Hand Fractures

The bones that make up the hand are called metacarpals. They are less vulnerable to injury than the fingers, but are still frequently fractured. The most common causes of hand fractures are punching injuries and crushing/direct blow injuries.

The commonest hand fracture is the fifth metacarpal neck fracture, also called a 'boxer's fracture'. These usually occur when a punch is thrown, and the knuckle of the little finger hits an opponent or a hard object and breaks at a point just below the knuckle. These injuries rarely cause any long term trouble, but may change the appearance of the hand as the knuckle 'drops' when a fist is made. Treatment consists of pain relief by splintage for 2 weeks, (often by strapping the injured digit to its neighbour) then active exercises to regain movement in the stiff finger joints. Some surgeons will apply a 'moulded cast' where a plaster of Paris cast is set in such a way that the fracture fragments are supported in a near normal position until healing has occurred. Very occasionally, metal pins (called K-wires) will be inserted during an operation, then removed 3 or 4 weeks later.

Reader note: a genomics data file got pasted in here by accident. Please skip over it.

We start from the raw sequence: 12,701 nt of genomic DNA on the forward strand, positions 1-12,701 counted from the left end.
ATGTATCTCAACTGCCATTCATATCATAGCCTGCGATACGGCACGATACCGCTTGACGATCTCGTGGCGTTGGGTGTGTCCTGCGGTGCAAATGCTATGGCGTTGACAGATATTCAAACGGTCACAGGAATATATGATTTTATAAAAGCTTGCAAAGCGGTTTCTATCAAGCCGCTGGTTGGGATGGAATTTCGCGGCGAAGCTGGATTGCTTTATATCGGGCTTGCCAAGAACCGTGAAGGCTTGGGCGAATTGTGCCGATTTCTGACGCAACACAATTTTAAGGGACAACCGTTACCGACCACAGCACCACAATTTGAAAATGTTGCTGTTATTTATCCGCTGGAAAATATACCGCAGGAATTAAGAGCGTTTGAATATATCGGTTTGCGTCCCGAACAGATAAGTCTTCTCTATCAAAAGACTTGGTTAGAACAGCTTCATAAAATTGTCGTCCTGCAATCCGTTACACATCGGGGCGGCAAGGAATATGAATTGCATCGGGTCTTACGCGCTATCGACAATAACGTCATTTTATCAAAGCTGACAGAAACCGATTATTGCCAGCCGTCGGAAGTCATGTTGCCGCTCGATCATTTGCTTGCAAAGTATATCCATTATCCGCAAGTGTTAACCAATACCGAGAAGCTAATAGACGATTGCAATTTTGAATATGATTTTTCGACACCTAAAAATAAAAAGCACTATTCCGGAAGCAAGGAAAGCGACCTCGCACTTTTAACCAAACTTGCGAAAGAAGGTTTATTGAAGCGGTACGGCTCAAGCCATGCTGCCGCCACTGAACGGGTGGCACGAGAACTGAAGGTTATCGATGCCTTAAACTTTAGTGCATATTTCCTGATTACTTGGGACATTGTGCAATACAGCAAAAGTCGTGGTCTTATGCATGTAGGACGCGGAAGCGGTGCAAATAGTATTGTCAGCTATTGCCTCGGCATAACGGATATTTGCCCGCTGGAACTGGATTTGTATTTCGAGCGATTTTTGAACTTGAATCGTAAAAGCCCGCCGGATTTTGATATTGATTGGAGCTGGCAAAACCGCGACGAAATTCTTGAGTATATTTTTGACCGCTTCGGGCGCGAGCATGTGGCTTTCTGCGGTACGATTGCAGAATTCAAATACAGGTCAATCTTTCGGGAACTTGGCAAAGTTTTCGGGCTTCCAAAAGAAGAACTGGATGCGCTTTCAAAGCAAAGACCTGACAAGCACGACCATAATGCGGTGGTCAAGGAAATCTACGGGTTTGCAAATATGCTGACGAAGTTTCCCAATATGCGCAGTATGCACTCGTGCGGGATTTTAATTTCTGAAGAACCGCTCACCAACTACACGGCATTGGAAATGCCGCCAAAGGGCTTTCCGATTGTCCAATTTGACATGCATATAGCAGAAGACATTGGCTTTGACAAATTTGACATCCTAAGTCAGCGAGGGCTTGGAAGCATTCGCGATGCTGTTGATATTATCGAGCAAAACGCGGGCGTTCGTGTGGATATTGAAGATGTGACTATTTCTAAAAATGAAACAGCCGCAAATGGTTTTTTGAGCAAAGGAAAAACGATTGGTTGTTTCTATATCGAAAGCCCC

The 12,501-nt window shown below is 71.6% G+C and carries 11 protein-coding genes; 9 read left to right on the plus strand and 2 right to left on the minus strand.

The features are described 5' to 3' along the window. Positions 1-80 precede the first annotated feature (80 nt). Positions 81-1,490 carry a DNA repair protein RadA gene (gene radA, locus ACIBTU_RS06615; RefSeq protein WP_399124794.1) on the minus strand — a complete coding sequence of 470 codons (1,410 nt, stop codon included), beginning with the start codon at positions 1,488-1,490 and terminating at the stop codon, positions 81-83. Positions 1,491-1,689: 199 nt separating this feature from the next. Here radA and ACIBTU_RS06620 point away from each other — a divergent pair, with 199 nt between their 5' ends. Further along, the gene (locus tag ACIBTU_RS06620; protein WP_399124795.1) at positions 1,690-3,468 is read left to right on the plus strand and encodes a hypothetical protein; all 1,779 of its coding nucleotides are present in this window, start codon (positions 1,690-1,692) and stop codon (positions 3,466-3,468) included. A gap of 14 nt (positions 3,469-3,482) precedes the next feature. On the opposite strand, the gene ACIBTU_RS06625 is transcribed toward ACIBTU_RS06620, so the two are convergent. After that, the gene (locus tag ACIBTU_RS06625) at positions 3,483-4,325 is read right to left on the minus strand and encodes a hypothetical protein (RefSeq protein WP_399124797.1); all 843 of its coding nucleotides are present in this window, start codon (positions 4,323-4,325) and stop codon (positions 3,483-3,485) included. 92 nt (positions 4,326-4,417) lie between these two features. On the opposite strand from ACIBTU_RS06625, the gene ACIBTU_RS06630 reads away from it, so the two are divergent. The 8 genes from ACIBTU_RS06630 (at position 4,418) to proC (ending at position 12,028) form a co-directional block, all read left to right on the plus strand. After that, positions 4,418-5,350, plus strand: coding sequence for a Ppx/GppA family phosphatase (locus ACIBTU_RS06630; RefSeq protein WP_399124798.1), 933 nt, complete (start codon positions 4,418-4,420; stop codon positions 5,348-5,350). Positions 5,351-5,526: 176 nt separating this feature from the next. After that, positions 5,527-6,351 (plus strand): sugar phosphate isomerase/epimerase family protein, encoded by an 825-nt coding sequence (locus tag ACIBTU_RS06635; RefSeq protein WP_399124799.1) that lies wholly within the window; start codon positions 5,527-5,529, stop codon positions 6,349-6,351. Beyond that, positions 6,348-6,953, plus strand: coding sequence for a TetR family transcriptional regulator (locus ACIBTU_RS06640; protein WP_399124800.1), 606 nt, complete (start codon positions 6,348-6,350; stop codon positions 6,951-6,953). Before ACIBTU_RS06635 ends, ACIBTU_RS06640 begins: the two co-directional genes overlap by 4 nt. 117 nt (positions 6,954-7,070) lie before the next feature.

When more than one metacarpal is fractured, surgery is more likely to be offered. Internal fixation with K-wires or small metal plates and screws will restore the anatomy whilst healing proceeds.

Hand fractures cause significant swelling in the hand and fingers, which must be controlled. Elevation of the hand above the elbow in a sling in the days after injury will reduce the swelling. Hand fractures can also produce stiffness throughout the joints of the affected hand. Active movement (as soon as it is allowed) is recommended. The majority of hand fractures will heal and result in normal function with no long term disability.